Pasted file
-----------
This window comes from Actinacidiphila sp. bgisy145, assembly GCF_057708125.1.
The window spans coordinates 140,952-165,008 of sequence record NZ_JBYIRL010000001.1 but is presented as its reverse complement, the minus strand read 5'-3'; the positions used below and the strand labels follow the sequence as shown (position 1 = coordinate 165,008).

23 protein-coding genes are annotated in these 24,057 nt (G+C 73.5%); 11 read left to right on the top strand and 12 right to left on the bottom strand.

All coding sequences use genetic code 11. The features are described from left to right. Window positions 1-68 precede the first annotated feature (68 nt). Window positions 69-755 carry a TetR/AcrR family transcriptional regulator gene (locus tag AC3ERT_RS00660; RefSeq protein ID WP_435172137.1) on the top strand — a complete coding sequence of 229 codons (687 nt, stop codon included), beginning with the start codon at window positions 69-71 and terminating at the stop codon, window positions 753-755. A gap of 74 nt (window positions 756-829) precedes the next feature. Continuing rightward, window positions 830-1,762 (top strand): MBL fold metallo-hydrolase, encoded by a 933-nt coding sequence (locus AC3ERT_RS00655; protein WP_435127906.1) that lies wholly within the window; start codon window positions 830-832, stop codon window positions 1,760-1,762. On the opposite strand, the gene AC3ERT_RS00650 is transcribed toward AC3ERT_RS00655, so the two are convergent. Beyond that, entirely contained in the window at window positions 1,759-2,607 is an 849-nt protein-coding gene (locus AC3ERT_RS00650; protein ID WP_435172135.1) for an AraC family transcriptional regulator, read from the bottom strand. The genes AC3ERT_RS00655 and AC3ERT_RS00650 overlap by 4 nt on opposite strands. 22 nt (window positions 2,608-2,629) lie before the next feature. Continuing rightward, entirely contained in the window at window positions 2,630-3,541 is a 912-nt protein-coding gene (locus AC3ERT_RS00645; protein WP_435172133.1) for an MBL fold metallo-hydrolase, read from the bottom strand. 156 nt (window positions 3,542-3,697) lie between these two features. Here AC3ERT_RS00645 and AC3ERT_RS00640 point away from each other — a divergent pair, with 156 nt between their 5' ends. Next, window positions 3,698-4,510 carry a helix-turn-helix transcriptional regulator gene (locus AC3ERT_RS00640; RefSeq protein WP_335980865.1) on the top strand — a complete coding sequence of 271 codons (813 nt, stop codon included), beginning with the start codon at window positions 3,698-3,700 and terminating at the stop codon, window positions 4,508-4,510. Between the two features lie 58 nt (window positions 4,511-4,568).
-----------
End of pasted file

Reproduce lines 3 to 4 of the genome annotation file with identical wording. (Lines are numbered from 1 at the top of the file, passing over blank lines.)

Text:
23 protein-coding genes are annotated in these 24,057 nt (G+C 73.5%); 11 read left to right on the top strand and 12 right to left on the bottom strand.

All coding sequences use genetic code 11. The features are described from left to right. Window positions 1-68 precede the first annotated feature (68 nt). Window positions 69-755 carry a TetR/AcrR family transcriptional regulator gene (locus tag AC3ERT_RS00660; RefSeq protein ID WP_435172137.1) on the top strand — a complete coding sequence of 229 codons (687 nt, stop codon included), beginning with the start codon at window positions 69-71 and terminating at the stop codon, window positions 753-755. A gap of 74 nt (window positions 756-829) precedes the next feature. Continuing rightward, window positions 830-1,762 (top strand): MBL fold metallo-hydrolase, encoded by a 933-nt coding sequence (locus AC3ERT_RS00655; protein WP_435127906.1) that lies wholly within the window; start codon window positions 830-832, stop codon window positions 1,760-1,762. On the opposite strand, the gene AC3ERT_RS00650 is transcribed toward AC3ERT_RS00655, so the two are convergent. Beyond that, entirely contained in the window at window positions 1,759-2,607 is an 849-nt protein-coding gene (locus AC3ERT_RS00650; protein ID WP_435172135.1) for an AraC family transcriptional regulator, read from the bottom strand. The genes AC3ERT_RS00655 and AC3ERT_RS00650 overlap by 4 nt on opposite strands. 22 nt (window positions 2,608-2,629) lie before the next feature. Continuing rightward, entirely contained in the window at window positions 2,630-3,541 is a 912-nt protein-coding gene (locus AC3ERT_RS00645; protein WP_435172133.1) for an MBL fold metallo-hydrolase, read from the bottom strand. 156 nt (window positions 3,542-3,697) lie between these two features. Here AC3ERT_RS00645 and AC3ERT_RS00640 point away from each other — a divergent pair, with 156 nt between their 5' ends. Next, window positions 3,698-4,510 carry a helix-turn-helix transcriptional regulator gene (locus AC3ERT_RS00640; RefSeq protein WP_335980865.1) on the top strand — a complete coding sequence of 271 codons (813 nt, stop codon included), beginning with the start codon at window positions 3,698-3,700 and terminating at the stop codon, window positions 4,508-4,510. Between the two features lie 58 nt (window positions 4,511-4,568).